Of course, your disengagement was probably caused by several things. Your organization may have gone through a huge amount of change but didn’t give you any training to cope with the change. So you feel less confident of your abilities. Or the disengagement may have come about because your organization never bothered to learn your strengths or tap into your strengths.
Whatever the case, it’s kind of like the boss who yelled at his tardy, disengaged employee. The boss yelled, “You should have been here at 8:00!” To which the employee replied, “Really? What happened at 8:00?”
Somehow or other, the coworkers don’t connect. They may not like each other, so they treat each other with disdain at worst and tolerance at best. Or they may not trust each other because of some misstep in the past that has never been acknowledged, rectified, or forgiven.
After a while, this becomes a two-way street. Coworkers don’t give much support and encouragement to others, and they don’t receive much support and encouragement from others. It’s pretty much every man for himself.
6. Belittled change
In this kind of work environment, the innovators get put down. When they bring up a new idea or suggest a better way of doing something, they get teased, criticized, attacked, or laughed at. So the innovators soon learn that “getting-by performance” is safer than being an advocate for change and continuous improvement.
7. Hoarded information
This is a sick little game that goes back to childhood. I’m sure you remember it … when some other kid taunted you by saying, “I know something you don’t.” It didn’t feel good. You felt left out and somewhat powerless.
Well the same thing happens today in many work environments. Some people withhold information from others because they know that knowledge is power. And they only share their information when it suits their purposes.
In fact, many employees believe their managers know a lot more about the business than they’re telling. And many managers take the parental, “they don’t need to know” approach when it comes to company information. It’s a set-up for conflict.
No matter how you rationalize it, don’t “protect” each other from so-called bad news. In a healthy work environment, everyone is treated like an adult. And even though adults don’t like to hear bad news, it’s better than being left in the dark and assuming the worst.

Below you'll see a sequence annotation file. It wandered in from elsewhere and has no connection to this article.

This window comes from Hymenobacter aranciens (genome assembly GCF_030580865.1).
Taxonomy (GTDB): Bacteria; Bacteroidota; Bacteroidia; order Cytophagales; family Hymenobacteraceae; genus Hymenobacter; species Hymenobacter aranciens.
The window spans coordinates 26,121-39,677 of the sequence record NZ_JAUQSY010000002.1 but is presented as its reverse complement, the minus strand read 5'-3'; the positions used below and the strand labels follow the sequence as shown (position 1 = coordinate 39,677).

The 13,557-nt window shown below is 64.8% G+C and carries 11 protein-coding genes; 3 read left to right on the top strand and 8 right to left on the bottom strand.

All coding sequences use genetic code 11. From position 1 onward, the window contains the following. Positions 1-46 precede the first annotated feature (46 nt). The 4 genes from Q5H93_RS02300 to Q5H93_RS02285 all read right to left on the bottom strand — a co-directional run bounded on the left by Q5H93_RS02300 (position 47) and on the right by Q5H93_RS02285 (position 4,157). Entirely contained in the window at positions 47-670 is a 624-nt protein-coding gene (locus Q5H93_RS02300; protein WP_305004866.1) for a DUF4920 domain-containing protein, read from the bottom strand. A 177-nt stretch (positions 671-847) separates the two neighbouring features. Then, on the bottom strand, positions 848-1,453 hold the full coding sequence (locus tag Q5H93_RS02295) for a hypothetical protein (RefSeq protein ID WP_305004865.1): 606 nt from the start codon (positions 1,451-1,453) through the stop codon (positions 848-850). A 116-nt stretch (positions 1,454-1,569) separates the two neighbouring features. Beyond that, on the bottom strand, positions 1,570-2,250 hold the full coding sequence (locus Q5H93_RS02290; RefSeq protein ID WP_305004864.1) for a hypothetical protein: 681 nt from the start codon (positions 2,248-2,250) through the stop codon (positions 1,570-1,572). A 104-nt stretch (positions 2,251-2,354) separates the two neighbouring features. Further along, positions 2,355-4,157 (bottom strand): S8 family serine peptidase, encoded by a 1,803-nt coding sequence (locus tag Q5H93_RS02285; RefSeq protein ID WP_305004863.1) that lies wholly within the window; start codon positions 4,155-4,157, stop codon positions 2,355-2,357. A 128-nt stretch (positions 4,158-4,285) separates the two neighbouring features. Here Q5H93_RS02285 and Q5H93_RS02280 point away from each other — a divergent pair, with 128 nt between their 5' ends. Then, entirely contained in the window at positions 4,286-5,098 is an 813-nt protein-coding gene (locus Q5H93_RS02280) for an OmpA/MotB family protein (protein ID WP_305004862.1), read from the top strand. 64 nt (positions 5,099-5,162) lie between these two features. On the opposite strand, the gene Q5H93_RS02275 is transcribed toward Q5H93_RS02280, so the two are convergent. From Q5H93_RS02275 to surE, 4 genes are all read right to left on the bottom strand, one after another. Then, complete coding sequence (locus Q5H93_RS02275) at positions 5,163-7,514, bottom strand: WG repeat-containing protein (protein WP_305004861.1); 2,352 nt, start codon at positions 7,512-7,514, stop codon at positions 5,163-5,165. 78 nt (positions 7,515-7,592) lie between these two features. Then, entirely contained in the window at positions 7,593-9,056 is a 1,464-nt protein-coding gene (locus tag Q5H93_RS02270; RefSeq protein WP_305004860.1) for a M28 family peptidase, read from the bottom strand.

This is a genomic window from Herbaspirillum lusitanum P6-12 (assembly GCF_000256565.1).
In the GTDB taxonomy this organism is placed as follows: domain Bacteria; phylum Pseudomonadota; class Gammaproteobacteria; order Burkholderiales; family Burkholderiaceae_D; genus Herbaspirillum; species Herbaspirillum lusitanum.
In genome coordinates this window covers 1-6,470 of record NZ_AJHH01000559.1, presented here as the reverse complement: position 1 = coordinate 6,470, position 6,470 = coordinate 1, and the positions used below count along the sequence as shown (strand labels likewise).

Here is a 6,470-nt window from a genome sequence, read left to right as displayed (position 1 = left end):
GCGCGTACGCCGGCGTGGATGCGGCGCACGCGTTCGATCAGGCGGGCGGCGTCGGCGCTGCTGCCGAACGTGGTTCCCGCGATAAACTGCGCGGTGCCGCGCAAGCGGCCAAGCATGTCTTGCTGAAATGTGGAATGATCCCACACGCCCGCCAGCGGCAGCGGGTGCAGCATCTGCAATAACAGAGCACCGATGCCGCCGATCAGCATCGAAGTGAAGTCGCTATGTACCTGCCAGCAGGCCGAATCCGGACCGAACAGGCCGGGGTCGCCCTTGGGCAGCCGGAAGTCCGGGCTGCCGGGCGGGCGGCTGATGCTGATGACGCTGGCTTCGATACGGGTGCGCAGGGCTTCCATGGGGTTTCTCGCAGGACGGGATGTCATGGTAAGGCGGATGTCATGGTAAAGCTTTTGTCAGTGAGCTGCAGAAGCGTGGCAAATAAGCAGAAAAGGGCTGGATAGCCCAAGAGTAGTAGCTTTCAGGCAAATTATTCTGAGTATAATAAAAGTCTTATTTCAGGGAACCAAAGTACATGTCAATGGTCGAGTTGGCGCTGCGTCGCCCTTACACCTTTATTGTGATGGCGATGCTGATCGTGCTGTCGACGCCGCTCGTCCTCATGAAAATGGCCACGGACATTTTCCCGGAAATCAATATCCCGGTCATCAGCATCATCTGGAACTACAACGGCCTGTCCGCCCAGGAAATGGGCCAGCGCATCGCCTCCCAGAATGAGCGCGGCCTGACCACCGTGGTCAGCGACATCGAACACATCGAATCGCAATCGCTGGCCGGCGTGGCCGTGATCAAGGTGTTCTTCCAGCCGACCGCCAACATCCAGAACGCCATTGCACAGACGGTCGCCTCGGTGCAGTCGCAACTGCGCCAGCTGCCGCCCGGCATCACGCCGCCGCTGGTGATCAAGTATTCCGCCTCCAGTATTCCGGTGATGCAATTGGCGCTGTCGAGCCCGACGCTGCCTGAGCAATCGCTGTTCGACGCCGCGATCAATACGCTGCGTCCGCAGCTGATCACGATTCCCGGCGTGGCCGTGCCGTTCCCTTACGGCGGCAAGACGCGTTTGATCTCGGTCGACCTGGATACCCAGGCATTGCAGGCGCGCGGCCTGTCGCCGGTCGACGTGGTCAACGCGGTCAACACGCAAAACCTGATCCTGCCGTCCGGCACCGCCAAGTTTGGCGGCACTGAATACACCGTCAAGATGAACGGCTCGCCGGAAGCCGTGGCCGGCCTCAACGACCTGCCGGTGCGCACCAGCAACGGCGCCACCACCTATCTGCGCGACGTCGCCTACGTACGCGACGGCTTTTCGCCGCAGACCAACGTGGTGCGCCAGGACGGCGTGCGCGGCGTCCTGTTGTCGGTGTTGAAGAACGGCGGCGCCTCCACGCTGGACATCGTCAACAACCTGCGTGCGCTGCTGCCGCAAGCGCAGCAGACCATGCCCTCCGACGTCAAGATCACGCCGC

8. Selfish priorities
Instead of putting “customers first” or “quality first,” some employees live by the “me first” motto. They’re always asking “what’s in it for me” before they extend themselves. So they meet their coworkers’ or customers’ needs when they feel like it … rather than when it is needed. They try to look busy when they’re not. And they give out rewards and recognition on the basis of selfish political gain.
And finally, in unhealthy work situations, you’ll notice too many…
9. No-win situations
Harvey and Ventura describe these as situations … that no matter what you do … you’re wrong. You get punished.
Inside the employee’s head, they say there’s a dialogue that goes something like this: “The plain fact is that there are times when I do what I’m supposed to do, and BOOM, I get nailed for it.”
“Sometimes you suggest I do things like ‘show more initiative instead of waiting to be told everything.’ So I give it a try. I take the bull by the horns. But it turns out bad. What happens? You get on my case for not checking with you first! BOOM, I lose.”
“Then there are times when I get punished for good performance. I bust my tail and do a good job handling rough tasks or problems, while some of my peers are goofing off or doing just enough to get by. So what happens the next time there’s a tough job? I get stuck with it. BOOM, I lose again. And, if I happen to screw up that next tough job? You guessed it: BOOM!”
If employees experience too many of these no-win situations, they’ll stop trying to win. And then BOOM, everybody loses.
As I mentioned above, if you’re seeing 3 or more of these behaviors at work, you need to do something about it … because every one of these behaviors is costing you a great deal of time, money, and energy. It’s time to take a serious look at my program on “Staying Up In A Down World: Keys To A Positive Work Environment.”
Action: Ask everyone in your department to look at this list of “The Sickly 9’s” and ask them to point out the 3 they see most often.